Charade (1963) – 10/10 romantic comedy mystery thriller movie review

Cast / crew
Cary Grant: Peter Joshua / Alex Dyle / Adam Caulfield / Brian Cruickshank
Audrey Hepburn: Regina “Reggie” Lampert
Walter Matthau: Hamilton Bartholomew
James Coburn: Tex Panthollow
George Kennedy: Herman Scobie
Dominique Minot: Sylvie Gaudel
Jacques Marin: Inspector Edouard Grandpierre
Music Composer: Henry Mancini
Writer (Screenplay): Peter Stone
Writer (Story): Peter Stone
Writer (Story): Marc Behm
Producer: Stanley Donen
Director: Stanley Donen

Charade (1963)

“Reggie” Lampert goes away on holiday to the Alps and returns to find her apartment empty and her husband dead. Not only that but she discovers that her husband was at the centre of a diamond smuggling operation and the other members of the gang are intent on getting their share. Add to this a stranger whom she befriends and the US Government interest in her late husband’s activities. However, as things unfold, it becomes clear that some of these people are not who they say they are. Who can she trust in this elaborate charade?


"You know what’s wrong with you? Nothing."- Audrey Hepburn to Cary Grant in Charade
"You should see your face now… it’s lovely" – Cary Grant to Audrey Hepburn in Charade

One wonders just how many films have ever been made with the perfect cast. This is one of the few and it is truly wonderful. It’s a never-bettered romantic comedy mystery thriller with genuine romance, chuckles, mystery and thrills thanks to a packed plot and great lines from writer Peter Stone and irresistible stars Cary Grant and Audrey Hepburn. If Alfred Hitchcock himself had made this (he had nothing to do with it), it may have contained some directorial flourishes but the only thing that is genuinely missing is his traditional cameo. To say anything of the story would spoil it but the plot is a series of wonderful intrigues as adorable, adorable, Audrey Hepburn finds herself up to her eyes in dead bodies and missing treasure but still flirts unashamedly with me. Er, I mean, Cary Grant. There’s a marvellous Henry Mancini score and theme song, a Maurice Binder credit sequence and the production is technically first-rate. However, the sheer entertainment (we even get Walter Matthau and his funny turtle-on-two-legs run) and fun of Charade simply cannot be overstated. Fully, fully great.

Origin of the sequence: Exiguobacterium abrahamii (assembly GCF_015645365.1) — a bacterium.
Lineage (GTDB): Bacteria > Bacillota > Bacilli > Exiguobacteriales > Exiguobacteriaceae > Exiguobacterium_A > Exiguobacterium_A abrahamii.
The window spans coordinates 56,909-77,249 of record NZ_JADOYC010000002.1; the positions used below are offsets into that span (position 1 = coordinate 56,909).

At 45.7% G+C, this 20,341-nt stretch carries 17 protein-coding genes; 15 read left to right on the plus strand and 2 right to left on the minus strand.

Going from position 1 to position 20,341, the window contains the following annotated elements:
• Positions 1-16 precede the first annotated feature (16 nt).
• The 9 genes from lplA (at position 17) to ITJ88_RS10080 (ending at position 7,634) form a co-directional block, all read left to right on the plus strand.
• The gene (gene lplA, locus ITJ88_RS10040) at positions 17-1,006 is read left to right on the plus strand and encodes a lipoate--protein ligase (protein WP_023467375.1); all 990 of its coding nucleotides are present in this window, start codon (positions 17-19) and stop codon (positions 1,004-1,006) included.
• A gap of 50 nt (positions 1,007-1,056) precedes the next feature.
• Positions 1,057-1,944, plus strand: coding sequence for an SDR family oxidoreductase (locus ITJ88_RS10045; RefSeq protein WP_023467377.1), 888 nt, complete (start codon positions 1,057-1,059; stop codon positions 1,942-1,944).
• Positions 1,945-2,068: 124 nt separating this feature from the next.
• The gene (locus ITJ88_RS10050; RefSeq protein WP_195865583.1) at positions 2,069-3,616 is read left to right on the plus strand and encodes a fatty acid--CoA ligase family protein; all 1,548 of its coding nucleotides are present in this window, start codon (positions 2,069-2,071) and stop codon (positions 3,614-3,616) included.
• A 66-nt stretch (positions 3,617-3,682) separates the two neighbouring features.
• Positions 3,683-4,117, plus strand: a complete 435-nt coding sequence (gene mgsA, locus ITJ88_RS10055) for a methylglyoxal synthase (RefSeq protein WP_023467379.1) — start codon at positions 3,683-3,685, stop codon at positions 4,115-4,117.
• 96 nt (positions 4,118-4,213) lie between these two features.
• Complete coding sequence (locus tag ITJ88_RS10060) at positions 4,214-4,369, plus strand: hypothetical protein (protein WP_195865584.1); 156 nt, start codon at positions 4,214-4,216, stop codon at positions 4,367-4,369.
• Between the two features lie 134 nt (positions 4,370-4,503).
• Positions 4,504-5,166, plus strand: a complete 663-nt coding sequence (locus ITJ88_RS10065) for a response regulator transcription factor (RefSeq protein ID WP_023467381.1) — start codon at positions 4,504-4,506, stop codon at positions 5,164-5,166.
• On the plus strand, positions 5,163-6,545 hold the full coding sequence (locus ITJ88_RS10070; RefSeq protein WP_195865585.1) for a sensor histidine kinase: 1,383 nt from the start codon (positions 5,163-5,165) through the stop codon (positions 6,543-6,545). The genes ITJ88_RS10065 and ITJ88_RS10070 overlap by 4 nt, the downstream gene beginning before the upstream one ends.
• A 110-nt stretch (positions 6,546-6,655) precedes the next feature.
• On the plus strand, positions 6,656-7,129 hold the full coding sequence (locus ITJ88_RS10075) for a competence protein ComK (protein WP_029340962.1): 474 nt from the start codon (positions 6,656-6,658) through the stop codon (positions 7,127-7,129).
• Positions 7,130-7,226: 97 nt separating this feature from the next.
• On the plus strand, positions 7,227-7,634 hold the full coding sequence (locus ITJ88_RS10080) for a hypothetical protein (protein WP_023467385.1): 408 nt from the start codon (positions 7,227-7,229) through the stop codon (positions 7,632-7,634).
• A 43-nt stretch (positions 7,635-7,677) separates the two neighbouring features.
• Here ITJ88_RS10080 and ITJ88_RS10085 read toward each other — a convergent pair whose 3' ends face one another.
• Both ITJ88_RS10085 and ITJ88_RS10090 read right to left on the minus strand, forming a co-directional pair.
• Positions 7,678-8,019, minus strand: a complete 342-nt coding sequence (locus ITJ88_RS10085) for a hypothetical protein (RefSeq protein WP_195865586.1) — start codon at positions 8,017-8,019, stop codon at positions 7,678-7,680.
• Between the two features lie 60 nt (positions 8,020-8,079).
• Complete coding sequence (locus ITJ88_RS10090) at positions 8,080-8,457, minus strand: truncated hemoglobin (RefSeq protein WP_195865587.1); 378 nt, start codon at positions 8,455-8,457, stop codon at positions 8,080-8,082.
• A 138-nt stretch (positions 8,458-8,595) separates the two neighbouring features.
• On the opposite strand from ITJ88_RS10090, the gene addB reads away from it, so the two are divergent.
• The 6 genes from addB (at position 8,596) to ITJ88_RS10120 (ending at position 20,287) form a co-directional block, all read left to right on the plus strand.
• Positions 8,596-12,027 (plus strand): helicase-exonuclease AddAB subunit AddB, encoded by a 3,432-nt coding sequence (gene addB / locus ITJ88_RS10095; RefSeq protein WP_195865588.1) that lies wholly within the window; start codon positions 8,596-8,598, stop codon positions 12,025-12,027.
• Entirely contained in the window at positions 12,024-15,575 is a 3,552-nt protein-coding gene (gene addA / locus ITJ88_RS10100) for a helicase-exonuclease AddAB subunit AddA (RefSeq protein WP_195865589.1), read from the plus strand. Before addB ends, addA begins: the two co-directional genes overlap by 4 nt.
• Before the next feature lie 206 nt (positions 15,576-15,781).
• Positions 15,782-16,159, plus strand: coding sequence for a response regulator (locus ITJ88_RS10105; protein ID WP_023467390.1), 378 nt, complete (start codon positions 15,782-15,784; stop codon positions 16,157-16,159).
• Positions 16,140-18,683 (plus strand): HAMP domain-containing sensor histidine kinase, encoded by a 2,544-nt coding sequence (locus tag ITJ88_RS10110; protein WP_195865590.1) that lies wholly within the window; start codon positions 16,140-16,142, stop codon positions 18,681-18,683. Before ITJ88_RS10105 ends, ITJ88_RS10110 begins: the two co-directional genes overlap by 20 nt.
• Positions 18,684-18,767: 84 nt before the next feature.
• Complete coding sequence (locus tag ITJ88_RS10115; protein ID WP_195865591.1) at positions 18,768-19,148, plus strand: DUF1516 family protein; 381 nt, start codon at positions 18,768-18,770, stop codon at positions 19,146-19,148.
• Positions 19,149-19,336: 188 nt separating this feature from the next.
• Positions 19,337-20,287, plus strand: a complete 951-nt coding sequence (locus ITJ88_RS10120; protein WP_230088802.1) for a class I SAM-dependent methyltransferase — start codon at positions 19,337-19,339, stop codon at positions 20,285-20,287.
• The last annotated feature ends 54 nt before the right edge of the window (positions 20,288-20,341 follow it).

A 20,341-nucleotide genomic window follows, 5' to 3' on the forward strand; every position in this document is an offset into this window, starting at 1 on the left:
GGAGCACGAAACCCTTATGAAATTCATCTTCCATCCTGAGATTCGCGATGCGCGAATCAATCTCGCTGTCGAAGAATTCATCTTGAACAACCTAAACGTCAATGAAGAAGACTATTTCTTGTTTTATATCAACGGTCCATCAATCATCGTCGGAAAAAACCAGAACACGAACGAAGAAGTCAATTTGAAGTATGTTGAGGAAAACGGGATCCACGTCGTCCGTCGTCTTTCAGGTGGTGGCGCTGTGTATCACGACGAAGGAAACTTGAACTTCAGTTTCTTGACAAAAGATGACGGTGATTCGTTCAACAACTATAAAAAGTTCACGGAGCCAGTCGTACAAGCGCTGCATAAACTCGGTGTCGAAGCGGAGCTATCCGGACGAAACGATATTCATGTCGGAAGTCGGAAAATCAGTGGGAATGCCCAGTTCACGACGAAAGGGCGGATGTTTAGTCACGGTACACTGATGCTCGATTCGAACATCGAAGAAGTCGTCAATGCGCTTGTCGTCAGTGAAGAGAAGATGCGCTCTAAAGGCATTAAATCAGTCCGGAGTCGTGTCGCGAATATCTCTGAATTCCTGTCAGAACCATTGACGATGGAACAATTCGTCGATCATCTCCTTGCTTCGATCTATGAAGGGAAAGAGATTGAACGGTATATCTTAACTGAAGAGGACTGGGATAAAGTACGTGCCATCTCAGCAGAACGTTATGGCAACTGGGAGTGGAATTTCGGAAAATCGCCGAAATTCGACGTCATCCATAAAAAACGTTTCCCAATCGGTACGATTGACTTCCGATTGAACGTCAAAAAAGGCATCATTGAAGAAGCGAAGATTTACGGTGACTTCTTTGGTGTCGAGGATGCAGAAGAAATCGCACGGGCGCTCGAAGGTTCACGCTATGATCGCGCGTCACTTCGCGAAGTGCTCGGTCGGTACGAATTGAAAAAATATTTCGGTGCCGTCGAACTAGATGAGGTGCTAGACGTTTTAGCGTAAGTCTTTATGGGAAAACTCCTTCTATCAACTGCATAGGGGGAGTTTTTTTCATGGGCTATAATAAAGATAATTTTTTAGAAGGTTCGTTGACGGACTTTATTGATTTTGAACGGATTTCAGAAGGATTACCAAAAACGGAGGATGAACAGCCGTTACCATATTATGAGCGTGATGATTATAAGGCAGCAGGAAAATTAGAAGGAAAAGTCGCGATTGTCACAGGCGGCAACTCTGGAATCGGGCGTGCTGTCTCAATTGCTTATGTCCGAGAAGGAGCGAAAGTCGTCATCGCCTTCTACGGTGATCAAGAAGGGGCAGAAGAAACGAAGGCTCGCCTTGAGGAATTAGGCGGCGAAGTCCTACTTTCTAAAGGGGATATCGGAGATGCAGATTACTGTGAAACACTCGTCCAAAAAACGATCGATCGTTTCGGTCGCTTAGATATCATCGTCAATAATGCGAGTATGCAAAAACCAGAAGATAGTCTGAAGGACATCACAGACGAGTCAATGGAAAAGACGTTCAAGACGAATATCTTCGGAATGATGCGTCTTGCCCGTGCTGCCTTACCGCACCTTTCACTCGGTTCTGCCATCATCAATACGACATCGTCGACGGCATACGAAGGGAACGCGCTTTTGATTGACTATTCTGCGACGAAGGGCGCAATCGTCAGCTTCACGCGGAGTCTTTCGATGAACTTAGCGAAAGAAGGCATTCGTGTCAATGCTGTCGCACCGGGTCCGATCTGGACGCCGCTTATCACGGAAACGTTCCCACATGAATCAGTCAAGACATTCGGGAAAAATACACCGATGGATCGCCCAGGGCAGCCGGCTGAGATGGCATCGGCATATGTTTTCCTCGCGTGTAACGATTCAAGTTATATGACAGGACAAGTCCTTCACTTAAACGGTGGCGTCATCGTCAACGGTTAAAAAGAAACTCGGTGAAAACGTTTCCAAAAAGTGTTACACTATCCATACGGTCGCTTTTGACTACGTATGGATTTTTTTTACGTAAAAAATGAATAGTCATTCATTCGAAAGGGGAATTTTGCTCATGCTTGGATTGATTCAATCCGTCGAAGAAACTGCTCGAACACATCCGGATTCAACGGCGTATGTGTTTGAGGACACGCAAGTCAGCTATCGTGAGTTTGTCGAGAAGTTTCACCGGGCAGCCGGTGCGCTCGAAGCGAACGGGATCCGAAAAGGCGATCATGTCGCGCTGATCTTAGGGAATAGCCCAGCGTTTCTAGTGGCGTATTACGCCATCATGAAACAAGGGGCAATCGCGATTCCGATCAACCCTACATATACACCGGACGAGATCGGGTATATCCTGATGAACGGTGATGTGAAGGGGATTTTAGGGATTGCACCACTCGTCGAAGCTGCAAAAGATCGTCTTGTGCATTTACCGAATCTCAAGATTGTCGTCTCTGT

This movie contains violence, unpleasant scenes.

Classified PG by BBFC. Parental Guidance.



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